Christchurch appears to have pulled off an economic miracle by avoiding a big spike in unemployment even though most of its central city is still cordoned off after its devastating earthquakes.
Work and Income figures released to the Herald show that only 450 of the 54,000 people who received the employment support subsidy after the February 22 earthquake have gone on to the unemployment benefit so far.
Social Development and Employment Minister Paula Bennett said the Canterbury dole queue rose by fewer than 100 in the first two weeks after the subsidy ended at the end of last month, from 6212 to fewer than 6300.
She said the tally rose by 830 from February to the end of May, in a period when the dole queue in the rest of the country shrank by 8150 as students went back to their studies and economic activity began to lift.
The Canterbury dole tally would have fallen by about 1200 if the region had followed the national trend, so the net effect of the earthquake so far has been to throw a net 2000 extra people on to the benefit.
Jobs are still being lost. The company managing the Christchurch Town Hall and Convention Centre, Vbase, yesterday cut its staff by 151 fulltime-equivalents, from 218 before the February earthquake to 67, because the facilities will be closed until at least the end of 2013.
But the region's unemployment was well below the national average before the earthquakes. Almost incredibly, those on the dole still represent only 1.6 per cent of the region's working-age population compared with last month's national average of 2.2 per cent.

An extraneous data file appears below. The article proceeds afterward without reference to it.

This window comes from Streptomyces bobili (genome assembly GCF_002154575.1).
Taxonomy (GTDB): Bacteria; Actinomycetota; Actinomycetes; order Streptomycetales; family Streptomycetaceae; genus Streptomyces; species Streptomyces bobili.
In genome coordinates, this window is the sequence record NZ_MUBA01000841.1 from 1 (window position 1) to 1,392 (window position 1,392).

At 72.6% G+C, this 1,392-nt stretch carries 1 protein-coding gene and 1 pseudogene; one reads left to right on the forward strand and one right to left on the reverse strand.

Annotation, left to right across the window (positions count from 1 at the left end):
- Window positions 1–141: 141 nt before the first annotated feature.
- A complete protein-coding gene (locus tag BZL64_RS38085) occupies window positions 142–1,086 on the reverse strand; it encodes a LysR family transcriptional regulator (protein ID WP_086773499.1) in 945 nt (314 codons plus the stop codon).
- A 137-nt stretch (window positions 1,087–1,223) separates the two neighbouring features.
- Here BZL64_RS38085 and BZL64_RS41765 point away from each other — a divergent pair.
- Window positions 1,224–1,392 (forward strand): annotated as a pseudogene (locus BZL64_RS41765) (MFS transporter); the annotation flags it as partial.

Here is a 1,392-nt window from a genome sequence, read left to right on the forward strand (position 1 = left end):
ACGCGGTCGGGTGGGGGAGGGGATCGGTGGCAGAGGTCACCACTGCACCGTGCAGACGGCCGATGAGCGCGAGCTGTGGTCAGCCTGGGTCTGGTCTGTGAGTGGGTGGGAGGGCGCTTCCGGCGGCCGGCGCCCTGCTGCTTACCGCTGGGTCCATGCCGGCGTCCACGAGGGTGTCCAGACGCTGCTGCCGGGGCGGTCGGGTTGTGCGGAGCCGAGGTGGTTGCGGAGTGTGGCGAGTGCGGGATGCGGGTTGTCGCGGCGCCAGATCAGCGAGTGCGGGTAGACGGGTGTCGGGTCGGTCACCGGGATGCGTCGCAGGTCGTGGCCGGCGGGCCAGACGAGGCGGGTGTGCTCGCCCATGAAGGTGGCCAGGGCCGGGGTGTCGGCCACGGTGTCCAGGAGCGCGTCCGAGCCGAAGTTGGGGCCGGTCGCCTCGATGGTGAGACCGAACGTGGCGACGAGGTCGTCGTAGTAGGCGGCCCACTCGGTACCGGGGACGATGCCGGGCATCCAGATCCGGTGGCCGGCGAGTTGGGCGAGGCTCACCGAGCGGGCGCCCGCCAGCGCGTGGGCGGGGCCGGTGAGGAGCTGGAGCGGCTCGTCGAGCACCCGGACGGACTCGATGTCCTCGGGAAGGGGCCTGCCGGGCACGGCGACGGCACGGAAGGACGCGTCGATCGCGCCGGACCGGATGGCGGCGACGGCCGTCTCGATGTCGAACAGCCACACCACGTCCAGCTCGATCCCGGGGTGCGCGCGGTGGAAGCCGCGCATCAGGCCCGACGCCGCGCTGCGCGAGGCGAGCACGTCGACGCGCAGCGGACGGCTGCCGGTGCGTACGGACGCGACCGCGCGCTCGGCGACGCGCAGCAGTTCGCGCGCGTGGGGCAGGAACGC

Canterbury Employers Chamber of Commerce chief executive Peter Townsend said he was nervous as the end date for the subsidy approached and surprised that the transition had been so smooth.
"There are still businesses in the CBD that are hurting, particularly in tourism and hospitality and location-specific businesses," he said.
"But I am absolutely gobsmacked at the resilience of the local business community. It's just stunning the way you see these businesses getting knocked down, picking themselves up and getting going."
Mr Townsend said the post-earthquake subsidy, which initially paid businesses $500 a week for every employee whose job was affected by the quake, pumped $200 million into the city.
"It was a lifesaver for literally thousands of small businesses. There were 15,000 businesses with 57,000 employees, representing 27 per cent of the total workforce of Christchurch, on that scheme at the peak."